The above event, jointly hosted by The Cordoba Foundation and the Enough Coalition Against Islamophobia, took place on 11th February 2014 at the London Muslim Centre, London. It was part of the Cordoba Seminars series, which analysis issues and developments in the arena of research, dialogue and current affairs.
Moderated by William Barylo, Research Assistant at The Cordoba Foundation, the event was opened by welcoming remarks by Dilowar Khan, Executive Director of the London Muslim Centre (LMC), and Abdullah Faliq, Head of Research at The Cordoba Foundation. Khan explained how the LMC has been targeted by racists and extremists connected to the English Defence League who were trying to create tensions in the community. Faliq echoed the same and added that the recent attempt by the so-called Christian Patrols to protest outside the East London Mosque were trying to stoke-up religious tensions, namely between Christian and Muslims.
Following the introductions, Konrad Pedziwiatr, an Assistant Professor at the Tischner European University in Krakow, Poland delivered his presentation. Pedziwiatr holds a PhD in Social Sciences from the Katholieke Universiteit Leuven (Belgium), MA in European Studies from Exeter University, UK. and an MA in Sociology from the Jagiellonian University, Poland. He is a member of the American Sociological Association and the International Society for the Sociology of Religion. Konrad is also a Pierre et Marie Curie Research Fellow at the University of Bradford, UK. His research interests comprise sociology of migrations, religions, cultures, ethnicities and questions of identity and citizenship at a transnational level. He has published widely on various dimensions of Muslim presence in Europe and was featured as an expert in William Barylo’s documentary, “Polish Muslims: an Unexpected Meeting”.
Pedziwiatr started his presentation by presenting relevant concepts of sociological citizenship in relation to cultural diversity and religion. As some authors do not necessarily agree with the inclusion of religion as part of citizenship (Hobbes, Hollenbach), others find it helpful (Verba, Putnam, Weithman) to offer a so-called “good” life to society.
Some European Muslim thinkers (e.g. Tariq Ramadan) urge Muslims to participate in the social life of their societies, rending them as active citizens. This is a vision most young European Muslims agree with, which has backed-up by Pedziwiatr’s fieldwork, participant observation and through interviews, although a minority fall into what he calls “an uncompromising religiosity”.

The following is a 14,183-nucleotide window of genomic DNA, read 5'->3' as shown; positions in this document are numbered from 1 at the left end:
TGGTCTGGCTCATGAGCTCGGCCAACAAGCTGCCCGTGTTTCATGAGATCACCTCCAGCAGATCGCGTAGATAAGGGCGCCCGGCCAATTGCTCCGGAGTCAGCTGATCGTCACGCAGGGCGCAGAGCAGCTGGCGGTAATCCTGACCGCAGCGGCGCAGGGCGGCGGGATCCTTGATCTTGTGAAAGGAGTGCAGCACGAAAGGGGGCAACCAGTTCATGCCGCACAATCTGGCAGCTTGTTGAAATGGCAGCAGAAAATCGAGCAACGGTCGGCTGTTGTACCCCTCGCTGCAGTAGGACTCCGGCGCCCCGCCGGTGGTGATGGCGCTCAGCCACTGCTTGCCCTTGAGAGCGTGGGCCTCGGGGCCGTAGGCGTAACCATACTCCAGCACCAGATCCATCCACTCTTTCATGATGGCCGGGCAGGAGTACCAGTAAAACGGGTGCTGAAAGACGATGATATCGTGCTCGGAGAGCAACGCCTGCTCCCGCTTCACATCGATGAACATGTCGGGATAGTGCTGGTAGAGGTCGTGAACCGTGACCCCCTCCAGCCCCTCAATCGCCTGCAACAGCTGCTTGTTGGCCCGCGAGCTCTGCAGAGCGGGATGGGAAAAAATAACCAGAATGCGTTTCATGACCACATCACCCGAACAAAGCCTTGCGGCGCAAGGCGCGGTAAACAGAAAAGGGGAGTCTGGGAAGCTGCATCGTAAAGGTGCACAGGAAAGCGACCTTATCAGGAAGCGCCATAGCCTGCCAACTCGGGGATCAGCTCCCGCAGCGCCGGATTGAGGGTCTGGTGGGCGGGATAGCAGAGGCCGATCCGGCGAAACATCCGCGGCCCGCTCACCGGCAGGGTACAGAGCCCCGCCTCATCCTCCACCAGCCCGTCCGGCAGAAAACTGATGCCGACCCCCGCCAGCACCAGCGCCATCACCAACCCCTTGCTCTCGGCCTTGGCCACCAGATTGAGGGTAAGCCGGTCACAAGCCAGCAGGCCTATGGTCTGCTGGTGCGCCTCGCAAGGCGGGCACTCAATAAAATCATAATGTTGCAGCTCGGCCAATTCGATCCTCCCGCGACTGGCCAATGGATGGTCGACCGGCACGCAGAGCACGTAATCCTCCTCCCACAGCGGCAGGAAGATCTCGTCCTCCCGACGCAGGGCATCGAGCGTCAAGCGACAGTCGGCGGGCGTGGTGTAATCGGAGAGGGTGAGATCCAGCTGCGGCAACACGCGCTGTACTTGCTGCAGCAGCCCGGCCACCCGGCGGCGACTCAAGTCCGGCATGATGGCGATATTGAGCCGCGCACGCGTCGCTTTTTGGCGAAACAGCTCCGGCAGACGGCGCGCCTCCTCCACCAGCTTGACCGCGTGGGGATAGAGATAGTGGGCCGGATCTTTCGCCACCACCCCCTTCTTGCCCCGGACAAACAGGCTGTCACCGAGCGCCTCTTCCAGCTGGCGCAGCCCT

Pedziwiatr stressed that Islamophobia is widespread even in areas with an extreme minority of Muslims like Poland (0.1% of the population). More paradoxically, people from these areas, according to statistics, tend to have a more negative image of migrants in general and Muslims in particular. Pedziwiatr calls this phenomenon “Platonic Islamophobia,” as people are afraid of Muslims, even if they have never met one in person. He regards that the Polish media as one of the most important factors to the spread of Islamophobia in this context, as they mainly relate sensational events, even if not linked to Poland or to international events, for example so-called Muslim Patrols in London. He drew a parallel with a similar situation in Hungary where nationalists protested against the Jewish community.
Pedziwiatr concluded his presentation saying that in spite of the climate of fear, suspicion and challenges faced by Muslims, key Muslim figures are active in the public sphere such as in the political scene. These Muslim elites can be a motivational factor to younger generations that could perhaps emerge in the future, and this trend may intensify in the near future.
The roundtable was attended by students, academics, policy-makers, media and activists from all faiths and none. The presentation was followed by a dynamic session of questions and answers. The audience was content to find a topic of common interest and an intelligible scientific analysis.